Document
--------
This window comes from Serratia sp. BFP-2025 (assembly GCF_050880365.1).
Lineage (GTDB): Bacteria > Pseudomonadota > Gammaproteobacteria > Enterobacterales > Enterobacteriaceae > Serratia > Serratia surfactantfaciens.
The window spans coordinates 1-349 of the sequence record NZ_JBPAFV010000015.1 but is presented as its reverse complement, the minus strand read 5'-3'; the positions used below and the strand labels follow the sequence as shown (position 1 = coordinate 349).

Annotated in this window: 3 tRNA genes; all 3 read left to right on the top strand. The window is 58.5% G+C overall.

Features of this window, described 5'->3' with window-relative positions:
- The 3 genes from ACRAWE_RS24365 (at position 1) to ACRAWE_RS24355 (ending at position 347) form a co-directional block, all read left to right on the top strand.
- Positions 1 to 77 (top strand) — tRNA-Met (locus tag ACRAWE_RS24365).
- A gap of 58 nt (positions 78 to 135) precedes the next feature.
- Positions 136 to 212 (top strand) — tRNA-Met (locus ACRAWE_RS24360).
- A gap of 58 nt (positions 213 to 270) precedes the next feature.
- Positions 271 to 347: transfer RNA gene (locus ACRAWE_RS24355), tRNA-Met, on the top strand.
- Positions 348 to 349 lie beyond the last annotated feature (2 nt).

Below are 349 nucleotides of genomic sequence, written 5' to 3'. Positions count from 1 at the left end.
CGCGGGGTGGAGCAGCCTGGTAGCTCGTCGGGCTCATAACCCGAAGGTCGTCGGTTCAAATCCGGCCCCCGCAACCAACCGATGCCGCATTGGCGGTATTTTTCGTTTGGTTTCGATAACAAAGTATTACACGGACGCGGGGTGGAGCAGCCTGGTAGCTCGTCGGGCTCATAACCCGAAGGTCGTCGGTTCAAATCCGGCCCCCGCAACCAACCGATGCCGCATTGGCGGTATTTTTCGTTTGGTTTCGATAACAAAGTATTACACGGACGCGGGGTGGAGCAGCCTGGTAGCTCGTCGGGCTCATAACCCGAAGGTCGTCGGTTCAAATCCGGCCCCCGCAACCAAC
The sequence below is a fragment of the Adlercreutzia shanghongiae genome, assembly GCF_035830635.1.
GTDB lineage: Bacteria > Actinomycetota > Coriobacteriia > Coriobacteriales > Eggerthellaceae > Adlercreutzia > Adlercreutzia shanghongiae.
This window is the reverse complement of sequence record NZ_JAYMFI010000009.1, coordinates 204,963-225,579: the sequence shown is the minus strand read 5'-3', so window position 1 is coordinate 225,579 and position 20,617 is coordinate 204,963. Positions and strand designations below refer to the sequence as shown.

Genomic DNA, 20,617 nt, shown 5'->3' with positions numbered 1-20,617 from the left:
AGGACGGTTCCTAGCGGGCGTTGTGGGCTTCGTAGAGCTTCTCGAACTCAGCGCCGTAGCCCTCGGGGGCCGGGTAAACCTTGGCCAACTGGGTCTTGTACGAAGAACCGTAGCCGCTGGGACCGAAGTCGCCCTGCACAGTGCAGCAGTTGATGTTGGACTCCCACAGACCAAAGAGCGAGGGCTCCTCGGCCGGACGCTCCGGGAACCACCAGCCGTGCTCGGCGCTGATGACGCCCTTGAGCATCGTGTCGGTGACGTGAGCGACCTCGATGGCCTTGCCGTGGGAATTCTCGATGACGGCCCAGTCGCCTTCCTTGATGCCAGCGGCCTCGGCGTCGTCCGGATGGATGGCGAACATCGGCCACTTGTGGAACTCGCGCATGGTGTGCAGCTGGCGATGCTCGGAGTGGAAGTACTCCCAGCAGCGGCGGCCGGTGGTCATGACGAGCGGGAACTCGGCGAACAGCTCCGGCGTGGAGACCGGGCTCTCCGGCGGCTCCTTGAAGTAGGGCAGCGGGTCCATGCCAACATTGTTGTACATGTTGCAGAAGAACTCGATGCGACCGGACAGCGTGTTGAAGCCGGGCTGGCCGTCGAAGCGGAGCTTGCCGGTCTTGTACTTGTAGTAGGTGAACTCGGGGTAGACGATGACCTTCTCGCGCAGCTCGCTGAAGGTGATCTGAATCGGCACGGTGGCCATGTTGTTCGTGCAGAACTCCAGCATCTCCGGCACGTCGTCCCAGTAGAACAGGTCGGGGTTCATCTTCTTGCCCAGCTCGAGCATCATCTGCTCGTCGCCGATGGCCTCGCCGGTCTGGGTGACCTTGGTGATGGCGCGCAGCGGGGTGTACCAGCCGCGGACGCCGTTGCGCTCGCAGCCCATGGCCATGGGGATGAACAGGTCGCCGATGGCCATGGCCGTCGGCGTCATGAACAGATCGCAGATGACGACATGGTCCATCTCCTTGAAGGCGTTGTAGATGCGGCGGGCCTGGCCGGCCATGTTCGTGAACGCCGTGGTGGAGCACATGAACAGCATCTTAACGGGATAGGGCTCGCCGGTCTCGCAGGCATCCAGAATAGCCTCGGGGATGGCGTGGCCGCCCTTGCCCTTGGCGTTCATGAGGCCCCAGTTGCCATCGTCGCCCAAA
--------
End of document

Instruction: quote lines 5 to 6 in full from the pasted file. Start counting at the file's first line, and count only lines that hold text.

Features of this window, described 5'->3' with window-relative positions:
- The 3 genes from ACRAWE_RS24365 (at position 1) to ACRAWE_RS24355 (ending at position 347) form a co-directional block, all read left to right on the top strand.